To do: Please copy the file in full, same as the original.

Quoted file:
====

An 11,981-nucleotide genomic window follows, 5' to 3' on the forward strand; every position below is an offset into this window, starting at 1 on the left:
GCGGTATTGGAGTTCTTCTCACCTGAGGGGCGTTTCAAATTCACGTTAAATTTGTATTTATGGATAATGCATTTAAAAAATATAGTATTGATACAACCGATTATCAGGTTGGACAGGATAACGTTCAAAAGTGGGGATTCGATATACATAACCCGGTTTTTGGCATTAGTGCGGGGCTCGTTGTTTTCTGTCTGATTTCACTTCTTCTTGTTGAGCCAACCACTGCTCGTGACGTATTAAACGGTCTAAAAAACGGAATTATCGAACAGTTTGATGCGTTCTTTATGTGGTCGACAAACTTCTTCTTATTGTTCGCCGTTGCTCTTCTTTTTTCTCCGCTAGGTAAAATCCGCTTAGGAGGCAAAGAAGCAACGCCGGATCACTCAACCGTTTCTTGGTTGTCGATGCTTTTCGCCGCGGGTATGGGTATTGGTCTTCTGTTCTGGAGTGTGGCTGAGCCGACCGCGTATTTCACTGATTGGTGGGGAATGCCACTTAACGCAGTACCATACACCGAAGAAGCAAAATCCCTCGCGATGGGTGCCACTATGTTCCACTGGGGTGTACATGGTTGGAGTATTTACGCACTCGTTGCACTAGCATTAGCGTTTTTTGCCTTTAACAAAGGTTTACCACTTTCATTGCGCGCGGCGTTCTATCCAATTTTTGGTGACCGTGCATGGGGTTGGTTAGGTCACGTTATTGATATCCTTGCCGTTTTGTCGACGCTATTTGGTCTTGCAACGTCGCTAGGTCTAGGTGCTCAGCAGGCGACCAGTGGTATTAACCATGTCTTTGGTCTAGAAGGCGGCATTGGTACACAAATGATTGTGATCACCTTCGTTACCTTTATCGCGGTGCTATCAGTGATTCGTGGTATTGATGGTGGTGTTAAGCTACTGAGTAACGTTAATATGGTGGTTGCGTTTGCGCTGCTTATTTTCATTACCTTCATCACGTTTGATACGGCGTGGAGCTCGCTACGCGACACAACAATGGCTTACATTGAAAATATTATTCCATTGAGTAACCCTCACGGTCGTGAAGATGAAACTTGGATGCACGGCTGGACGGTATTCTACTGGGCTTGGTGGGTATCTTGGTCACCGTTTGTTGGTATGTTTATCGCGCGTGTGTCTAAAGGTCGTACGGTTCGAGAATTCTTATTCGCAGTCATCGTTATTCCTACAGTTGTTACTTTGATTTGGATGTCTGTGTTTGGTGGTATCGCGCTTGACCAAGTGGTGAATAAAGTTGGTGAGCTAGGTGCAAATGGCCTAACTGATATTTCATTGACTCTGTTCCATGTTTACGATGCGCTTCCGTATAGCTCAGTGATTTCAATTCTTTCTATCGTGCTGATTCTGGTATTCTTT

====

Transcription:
An 11,981-nucleotide genomic window follows, 5' to 3' on the forward strand; every position below is an offset into this window, starting at 1 on the left:
GCGGTATTGGAGTTCTTCTCACCTGAGGGGCGTTTCAAATTCACGTTAAATTTGTATTTATGGATAATGCATTTAAAAAATATAGTATTGATACAACCGATTATCAGGTTGGACAGGATAACGTTCAAAAGTGGGGATTCGATATACATAACCCGGTTTTTGGCATTAGTGCGGGGCTCGTTGTTTTCTGTCTGATTTCACTTCTTCTTGTTGAGCCAACCACTGCTCGTGACGTATTAAACGGTCTAAAAAACGGAATTATCGAACAGTTTGATGCGTTCTTTATGTGGTCGACAAACTTCTTCTTATTGTTCGCCGTTGCTCTTCTTTTTTCTCCGCTAGGTAAAATCCGCTTAGGAGGCAAAGAAGCAACGCCGGATCACTCAACCGTTTCTTGGTTGTCGATGCTTTTCGCCGCGGGTATGGGTATTGGTCTTCTGTTCTGGAGTGTGGCTGAGCCGACCGCGTATTTCACTGATTGGTGGGGAATGCCACTTAACGCAGTACCATACACCGAAGAAGCAAAATCCCTCGCGATGGGTGCCACTATGTTCCACTGGGGTGTACATGGTTGGAGTATTTACGCACTCGTTGCACTAGCATTAGCGTTTTTTGCCTTTAACAAAGGTTTACCACTTTCATTGCGCGCGGCGTTCTATCCAATTTTTGGTGACCGTGCATGGGGTTGGTTAGGTCACGTTATTGATATCCTTGCCGTTTTGTCGACGCTATTTGGTCTTGCAACGTCGCTAGGTCTAGGTGCTCAGCAGGCGACCAGTGGTATTAACCATGTCTTTGGTCTAGAAGGCGGCATTGGTACACAAATGATTGTGATCACCTTCGTTACCTTTATCGCGGTGCTATCAGTGATTCGTGGTATTGATGGTGGTGTTAAGCTACTGAGTAACGTTAATATGGTGGTTGCGTTTGCGCTGCTTATTTTCATTACCTTCATCACGTTTGATACGGCGTGGAGCTCGCTACGCGACACAACAATGGCTTACATTGAAAATATTATTCCATTGAGTAACCCTCACGGTCGTGAAGATGAAACTTGGATGCACGGCTGGACGGTATTCTACTGGGCTTGGTGGGTATCTTGGTCACCGTTTGTTGGTATGTTTATCGCGCGTGTGTCTAAAGGTCGTACGGTTCGAGAATTCTTATTCGCAGTCATCGTTATTCCTACAGTTGTTACTTTGATTTGGATGTCTGTGTTTGGTGGTATCGCGCTTGACCAAGTGGTGAATAAAGTTGGTGAGCTAGGTGCAAATGGCCTAACTGATATTTCATTGACTCTGTTCCATGTTTACGATGCGCTTCCGTATAGCTCAGTGATTTCAATTCTTTCTATCGTGCTGATTCTGGTATTCTTT